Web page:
“We are pleased to see the Biden administration and the Congress focusing on infrastructure investment as the national priority that it is,” Aluminum Association President and CEO Tom Dobbins said. “Aluminum is an essential element to America’s infrastructure future – used widely in the electric grid, solar panels, electric vehicle charging stations and buildings of all kinds. Major investment will also provide a once-in-a-generation opportunity to modernize the nation’s recycling infrastructure, vital to shoring up domestic aluminum supply chains and increasing manufacturing self-sufficiency.”

Dobbins added the Aluminum Association “stands ready to work with” the Biden administration and Congress on “investments that work for America’s vital aluminum manufacturing base.”

AISI supportive, but disagrees with funding

Meanwhile, in its own statement, the American Iron and Steel Institute (AISI) also praised the administration’s focus on infrastructure.

However, the industry group expressed its disagreement with the funding mechanisms in the proposal.

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steel

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After dipping slightly the previous week, US steel capacity utilization jumped to 77.6% for the week ending March 27, the American Iron and Steel Institute (AISI) reported.

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US steel capacity utilization rises

US steel capacity utilization picked up from 77.3% for the week ending March 20.

Meanwhile, steel capacity utilization for the same week in 2020 reached 75.3%.

Production during the week ending March 27 reached 1.76 million net tons. The output total marked an increase of 1.1% year over year and an increase of 0.4% from the previous week.

Meanwhile, for the year to date, production totaled 21.4 million net tons. US steel capacity utilization during that period reached 76.8%. Output during the period is down 5.6% year over year. Furthermore, US steel capacity utilization during the same period in 2020 reached 79.6%.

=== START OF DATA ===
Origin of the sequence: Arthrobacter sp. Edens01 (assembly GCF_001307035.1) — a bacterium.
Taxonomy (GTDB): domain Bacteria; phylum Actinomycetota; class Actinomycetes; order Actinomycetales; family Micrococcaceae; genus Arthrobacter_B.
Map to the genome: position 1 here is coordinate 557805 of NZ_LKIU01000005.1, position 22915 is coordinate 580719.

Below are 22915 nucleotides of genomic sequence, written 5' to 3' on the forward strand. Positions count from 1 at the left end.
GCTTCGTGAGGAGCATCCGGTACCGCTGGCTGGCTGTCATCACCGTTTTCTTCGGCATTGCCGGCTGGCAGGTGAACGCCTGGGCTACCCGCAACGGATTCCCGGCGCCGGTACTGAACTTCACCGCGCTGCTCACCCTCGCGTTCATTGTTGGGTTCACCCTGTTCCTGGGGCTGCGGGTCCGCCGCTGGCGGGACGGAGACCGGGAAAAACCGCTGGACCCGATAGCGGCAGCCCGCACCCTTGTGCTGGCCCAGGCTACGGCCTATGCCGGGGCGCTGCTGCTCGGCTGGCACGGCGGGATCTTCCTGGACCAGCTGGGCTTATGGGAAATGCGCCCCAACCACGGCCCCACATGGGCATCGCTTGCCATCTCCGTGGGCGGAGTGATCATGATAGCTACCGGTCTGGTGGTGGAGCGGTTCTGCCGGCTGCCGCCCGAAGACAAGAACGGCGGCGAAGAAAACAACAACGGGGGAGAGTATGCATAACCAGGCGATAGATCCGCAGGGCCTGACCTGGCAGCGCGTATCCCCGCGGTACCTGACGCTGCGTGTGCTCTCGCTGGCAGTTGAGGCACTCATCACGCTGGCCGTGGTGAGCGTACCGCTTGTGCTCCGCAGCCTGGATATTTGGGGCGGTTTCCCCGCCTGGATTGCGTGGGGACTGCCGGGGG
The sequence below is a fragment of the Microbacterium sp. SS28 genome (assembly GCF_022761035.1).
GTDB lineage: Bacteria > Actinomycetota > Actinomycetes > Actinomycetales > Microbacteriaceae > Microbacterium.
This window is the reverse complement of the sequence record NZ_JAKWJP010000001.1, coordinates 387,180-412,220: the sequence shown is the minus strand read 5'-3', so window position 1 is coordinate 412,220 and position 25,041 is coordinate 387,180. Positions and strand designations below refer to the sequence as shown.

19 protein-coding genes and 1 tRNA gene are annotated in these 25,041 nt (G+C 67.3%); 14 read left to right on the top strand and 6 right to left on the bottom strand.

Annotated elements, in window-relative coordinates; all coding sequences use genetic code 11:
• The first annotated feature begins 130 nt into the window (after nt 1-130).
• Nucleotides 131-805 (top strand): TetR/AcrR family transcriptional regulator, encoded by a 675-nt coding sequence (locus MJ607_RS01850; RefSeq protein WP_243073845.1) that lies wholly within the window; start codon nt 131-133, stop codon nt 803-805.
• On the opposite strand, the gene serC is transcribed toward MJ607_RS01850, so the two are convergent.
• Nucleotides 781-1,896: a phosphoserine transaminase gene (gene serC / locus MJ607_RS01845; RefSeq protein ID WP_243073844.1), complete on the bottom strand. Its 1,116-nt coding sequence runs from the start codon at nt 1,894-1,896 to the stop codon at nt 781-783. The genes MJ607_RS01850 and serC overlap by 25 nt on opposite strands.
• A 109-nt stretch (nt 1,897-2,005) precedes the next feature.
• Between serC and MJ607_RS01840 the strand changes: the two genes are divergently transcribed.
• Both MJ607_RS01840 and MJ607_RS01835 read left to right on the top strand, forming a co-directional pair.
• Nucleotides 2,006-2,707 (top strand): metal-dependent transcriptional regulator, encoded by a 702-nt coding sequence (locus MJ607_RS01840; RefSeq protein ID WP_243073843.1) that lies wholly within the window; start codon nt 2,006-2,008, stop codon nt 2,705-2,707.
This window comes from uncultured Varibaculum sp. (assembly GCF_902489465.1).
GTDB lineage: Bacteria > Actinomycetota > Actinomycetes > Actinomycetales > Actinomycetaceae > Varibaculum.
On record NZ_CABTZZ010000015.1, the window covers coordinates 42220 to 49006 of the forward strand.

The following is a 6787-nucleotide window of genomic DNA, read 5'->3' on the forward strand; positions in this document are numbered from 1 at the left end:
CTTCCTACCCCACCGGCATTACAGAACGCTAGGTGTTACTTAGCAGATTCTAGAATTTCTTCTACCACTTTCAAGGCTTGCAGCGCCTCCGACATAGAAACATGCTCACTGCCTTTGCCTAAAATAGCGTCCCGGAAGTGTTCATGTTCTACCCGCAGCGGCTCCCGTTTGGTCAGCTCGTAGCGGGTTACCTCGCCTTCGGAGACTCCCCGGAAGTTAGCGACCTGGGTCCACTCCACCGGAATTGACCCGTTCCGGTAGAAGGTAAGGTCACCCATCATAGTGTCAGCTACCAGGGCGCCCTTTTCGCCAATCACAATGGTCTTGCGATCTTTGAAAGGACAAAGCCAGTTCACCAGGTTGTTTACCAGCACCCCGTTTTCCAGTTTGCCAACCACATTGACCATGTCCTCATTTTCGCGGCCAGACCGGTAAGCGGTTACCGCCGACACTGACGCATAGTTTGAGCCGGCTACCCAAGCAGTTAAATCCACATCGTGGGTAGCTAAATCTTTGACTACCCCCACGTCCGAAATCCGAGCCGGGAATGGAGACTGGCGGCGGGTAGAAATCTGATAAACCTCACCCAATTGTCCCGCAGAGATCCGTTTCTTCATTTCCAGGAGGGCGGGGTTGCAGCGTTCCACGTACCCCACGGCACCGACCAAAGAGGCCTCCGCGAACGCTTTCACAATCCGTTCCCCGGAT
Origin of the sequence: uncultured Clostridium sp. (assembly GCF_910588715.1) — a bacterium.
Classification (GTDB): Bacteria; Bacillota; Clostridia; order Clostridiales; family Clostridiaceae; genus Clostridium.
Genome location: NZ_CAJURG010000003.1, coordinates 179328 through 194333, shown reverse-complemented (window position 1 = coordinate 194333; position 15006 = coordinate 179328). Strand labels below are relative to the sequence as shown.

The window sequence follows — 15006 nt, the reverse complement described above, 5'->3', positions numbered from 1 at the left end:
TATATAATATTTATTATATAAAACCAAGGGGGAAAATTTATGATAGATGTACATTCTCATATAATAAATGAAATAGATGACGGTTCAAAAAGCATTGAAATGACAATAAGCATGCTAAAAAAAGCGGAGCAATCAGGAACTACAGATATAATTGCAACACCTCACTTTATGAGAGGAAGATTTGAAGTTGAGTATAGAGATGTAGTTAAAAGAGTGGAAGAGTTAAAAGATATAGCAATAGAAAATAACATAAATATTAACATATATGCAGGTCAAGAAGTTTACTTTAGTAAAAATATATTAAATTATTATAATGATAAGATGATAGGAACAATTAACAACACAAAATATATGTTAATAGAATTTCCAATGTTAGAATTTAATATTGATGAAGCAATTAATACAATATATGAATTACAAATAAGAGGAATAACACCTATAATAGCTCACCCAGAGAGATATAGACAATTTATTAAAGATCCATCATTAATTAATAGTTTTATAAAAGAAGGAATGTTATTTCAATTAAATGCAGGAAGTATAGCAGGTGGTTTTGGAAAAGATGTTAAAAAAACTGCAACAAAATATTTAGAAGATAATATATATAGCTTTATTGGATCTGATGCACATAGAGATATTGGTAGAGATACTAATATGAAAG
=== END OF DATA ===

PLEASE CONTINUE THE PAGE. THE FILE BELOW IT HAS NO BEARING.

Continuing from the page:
In addition, production for the week ending March 27, 2021, by region totaled:

  • Northeast: 166,000 net tons
  • Great Lakes: 617,000 net tons
  • Midwest: 189,000
  • Southern: 712,000 net tons
  • Western: 76,000 net tons

Steel price gains

Steel prices remain on the rise.

US hot rolled coil closed Wednesday at $1,310 per short ton, or up 8.8% month over month. Cold rolled coil, meanwhile, $1,490 per short ton, or up 8.36%.

Hot dipped galvanized is up 6.98%, hitting $1,578 per short ton on Wednesday.

ATI strike

In supply news, earlier this week we covered the United Steelworkers union’s announcement of a strike at nine Allegheny Technologies Inc. (ATI) sites.

In a statement, the union cited “unfair labor practices” and said members had not received a wage increase since 2014. In its own statement, ATI expressed disappointment in the move.

On Wednesday, the union released an update on negotiations with the company.

“In addition to the company’s unreasonable and unnecessary contract proposals, we believe ATI
has violated federal labor law and engaged in serious unfair labor practices,” the union said Wednesday. “Management’s conduct has undermined our ability to bargain for the contract we deserve, and their actions are intended to intimidate or coerce us from standing together to fight for a fair contract and to break our solidarity.

“In December 2020, before bargaining began, ATI announced shutdowns impacting workers in Louisville and Waterbury and the #3 Finishing Dept at Brackenridge, yet the company still refuses to grant these workers their shutdown benefits and pensions unless, we ratify their contract, thereby holding our members and their families hostage.”

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Continued tight supply for hot rolled coil in Western Europe has further pushed up prices for the flat product over the past 10 days.

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Hot rolled coil heats up

Some producers’ offer prices from late last week are now at least €900 ($1,060) per metric ton exw. Meanwhile, delivery times extend as far out as October, market participants said.

Cold rolled coil is on offer for €980 ($1,155), they added.

Western European steel factory

SVP_Productions/Adobe Stock

“It’s impossible to get anything before June,” one trader said.

Hot rolled coil offers in mid March reached €850-900 ($1,000-1,060) for May rolling and June delivery. However, traders warned then that the price and lead times were not certain and could rise further.

Import offers for hot rolled coil are now $900-910 cost and freight (CFR) for European ports. That is up from $890-900 transacted earlier in March for material from India and Japan, respectively for May and June delivery, sources also noted.

Import prices could also face more increases, a second trader warned.

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Three years have passed since former President Donald Trump imposed Section 232 tariffs on steel and aluminum.